The classical world has lost one of the great composers, and Poland is mourning one of its most passionate music educators and cultural ambassadors.
He was born in Dębica in south-east Poland and studied in Kraków where he graduated from the Academy of Music. He continued at the Academy as a professor before his composing career took off. He received early acclaim for his Threnody to the Victims of Hiroshima (1960) and his large-scale St Luke Passion (1963-66). During the 1960s, he won numerous composition prizes, including the Sibelius Gold Medal (1967), the Prix Italia (1968 – for Dies irae) and the Award of the Polish Composer’s Association (1970).
The year 1973 saw his career extending to the United States with the premiere in Pittsburgh of his First Symphony and the start of a professorship at Yale University which ran until 1978. During the 1970s, his compositional language changed – less connected with the earlier influences of Webern and Boulez, and increasingly tonal with a focus on specific intervals. His Second Symphony, Christmas (1980), is a fine example of his newer style.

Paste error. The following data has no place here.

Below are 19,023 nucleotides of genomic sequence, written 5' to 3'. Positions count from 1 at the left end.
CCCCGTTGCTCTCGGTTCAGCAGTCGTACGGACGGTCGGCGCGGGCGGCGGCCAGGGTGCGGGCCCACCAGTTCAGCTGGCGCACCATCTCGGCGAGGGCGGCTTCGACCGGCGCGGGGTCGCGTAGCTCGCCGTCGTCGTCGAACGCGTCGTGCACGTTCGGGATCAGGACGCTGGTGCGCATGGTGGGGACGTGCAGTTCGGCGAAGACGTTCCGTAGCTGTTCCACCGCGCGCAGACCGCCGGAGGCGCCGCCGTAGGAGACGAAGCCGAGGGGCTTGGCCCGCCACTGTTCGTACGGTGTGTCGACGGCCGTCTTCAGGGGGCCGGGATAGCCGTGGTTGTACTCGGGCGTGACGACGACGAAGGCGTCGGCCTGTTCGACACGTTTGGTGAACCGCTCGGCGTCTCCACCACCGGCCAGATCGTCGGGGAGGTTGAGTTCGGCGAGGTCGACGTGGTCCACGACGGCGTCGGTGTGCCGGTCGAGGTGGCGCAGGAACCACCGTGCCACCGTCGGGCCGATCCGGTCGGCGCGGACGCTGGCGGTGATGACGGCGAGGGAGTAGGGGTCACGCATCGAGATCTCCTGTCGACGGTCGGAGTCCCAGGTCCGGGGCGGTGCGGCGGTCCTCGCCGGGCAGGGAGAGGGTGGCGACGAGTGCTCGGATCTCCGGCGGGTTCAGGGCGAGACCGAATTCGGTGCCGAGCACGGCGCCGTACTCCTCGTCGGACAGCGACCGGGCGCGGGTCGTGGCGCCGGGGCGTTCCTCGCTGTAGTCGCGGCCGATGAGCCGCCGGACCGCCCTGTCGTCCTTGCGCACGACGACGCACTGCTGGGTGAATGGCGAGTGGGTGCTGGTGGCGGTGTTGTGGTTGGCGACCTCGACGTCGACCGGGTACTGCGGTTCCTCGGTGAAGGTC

His Polish Requiem, which used an earlier work, Lacrimosa, commissioned by Solidarity to commemorate those killed in the anti-government riots in the Gdansk shipyards in 1970, made a great impact. It was a work he returned to twice, to revise. His Credo of 1997-8 is one of his most popular later works, alongside the Second Cello Concerto (1982), written for Mstislav Rostropovich.
His output was substantial numbering eight symphonies, five operas, a large number of concertante works (his two violin were written, respectively, for Isaac Stern and Anne-Sophie Mutter), vocal and choral works, and chamber music, including four string quartets.
He was active conductor, recording many of his own works.
Via Love Poland